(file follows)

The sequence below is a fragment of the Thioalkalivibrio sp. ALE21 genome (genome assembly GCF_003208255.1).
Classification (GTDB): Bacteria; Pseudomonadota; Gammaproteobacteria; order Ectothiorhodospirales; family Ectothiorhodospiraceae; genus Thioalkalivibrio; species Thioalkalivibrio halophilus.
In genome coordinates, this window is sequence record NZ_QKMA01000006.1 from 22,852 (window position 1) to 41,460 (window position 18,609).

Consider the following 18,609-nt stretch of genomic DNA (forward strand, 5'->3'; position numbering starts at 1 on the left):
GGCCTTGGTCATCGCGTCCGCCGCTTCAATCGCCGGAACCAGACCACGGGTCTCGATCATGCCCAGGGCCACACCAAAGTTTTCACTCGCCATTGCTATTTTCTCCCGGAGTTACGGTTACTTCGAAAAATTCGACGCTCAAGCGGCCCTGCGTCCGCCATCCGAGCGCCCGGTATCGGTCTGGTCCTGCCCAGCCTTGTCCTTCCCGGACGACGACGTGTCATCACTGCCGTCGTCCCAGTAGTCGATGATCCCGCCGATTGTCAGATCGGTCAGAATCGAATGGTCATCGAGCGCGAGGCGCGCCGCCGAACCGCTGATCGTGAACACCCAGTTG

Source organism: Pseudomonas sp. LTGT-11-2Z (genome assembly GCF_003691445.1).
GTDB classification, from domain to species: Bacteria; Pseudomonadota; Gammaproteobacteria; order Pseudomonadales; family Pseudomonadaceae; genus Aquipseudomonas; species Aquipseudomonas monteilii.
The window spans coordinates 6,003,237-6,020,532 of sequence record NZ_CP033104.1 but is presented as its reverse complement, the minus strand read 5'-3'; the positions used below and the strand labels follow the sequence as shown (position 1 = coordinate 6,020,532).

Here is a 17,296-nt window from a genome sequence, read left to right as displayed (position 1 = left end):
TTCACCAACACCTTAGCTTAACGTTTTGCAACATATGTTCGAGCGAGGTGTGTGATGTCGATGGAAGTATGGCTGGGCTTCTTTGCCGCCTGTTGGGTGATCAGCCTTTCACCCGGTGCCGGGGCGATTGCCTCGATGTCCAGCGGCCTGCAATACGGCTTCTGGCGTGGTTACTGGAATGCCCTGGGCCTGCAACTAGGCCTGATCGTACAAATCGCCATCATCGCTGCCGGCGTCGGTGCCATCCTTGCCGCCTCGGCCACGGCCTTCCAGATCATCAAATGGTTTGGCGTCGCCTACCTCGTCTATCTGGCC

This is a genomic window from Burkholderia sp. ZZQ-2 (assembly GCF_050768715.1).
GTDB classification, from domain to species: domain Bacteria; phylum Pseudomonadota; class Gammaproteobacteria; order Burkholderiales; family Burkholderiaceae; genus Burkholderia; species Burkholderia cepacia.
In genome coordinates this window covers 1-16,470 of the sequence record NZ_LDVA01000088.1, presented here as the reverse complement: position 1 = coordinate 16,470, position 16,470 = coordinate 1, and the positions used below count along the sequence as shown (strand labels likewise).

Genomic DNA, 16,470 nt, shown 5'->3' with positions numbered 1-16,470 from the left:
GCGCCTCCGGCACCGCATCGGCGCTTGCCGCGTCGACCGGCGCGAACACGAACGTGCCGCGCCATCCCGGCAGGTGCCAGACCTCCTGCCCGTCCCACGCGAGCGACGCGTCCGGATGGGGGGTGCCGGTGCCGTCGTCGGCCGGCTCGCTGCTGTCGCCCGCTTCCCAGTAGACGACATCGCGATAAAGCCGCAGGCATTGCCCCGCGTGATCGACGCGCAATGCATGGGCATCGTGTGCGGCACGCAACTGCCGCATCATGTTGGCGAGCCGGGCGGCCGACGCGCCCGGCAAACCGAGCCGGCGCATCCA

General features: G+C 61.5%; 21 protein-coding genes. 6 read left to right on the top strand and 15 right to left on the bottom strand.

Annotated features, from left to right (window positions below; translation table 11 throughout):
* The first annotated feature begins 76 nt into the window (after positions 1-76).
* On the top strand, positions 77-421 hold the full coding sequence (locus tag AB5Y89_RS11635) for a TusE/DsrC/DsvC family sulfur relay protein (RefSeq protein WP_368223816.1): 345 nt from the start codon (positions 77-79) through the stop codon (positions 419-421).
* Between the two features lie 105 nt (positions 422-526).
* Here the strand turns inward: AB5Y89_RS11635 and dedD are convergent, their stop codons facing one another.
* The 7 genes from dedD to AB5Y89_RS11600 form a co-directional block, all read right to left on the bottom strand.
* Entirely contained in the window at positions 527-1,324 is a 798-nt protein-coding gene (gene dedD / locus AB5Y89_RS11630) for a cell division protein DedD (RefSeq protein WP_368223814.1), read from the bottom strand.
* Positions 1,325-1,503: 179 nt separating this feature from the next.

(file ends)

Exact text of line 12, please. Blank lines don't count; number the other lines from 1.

GTDB classification, from domain to species: domain Bacteria; phylum Pseudomonadota; class Gammaproteobacteria; order Burkholderiales; family Burkholderiaceae; genus Burkholderia; species Burkholderia cepacia.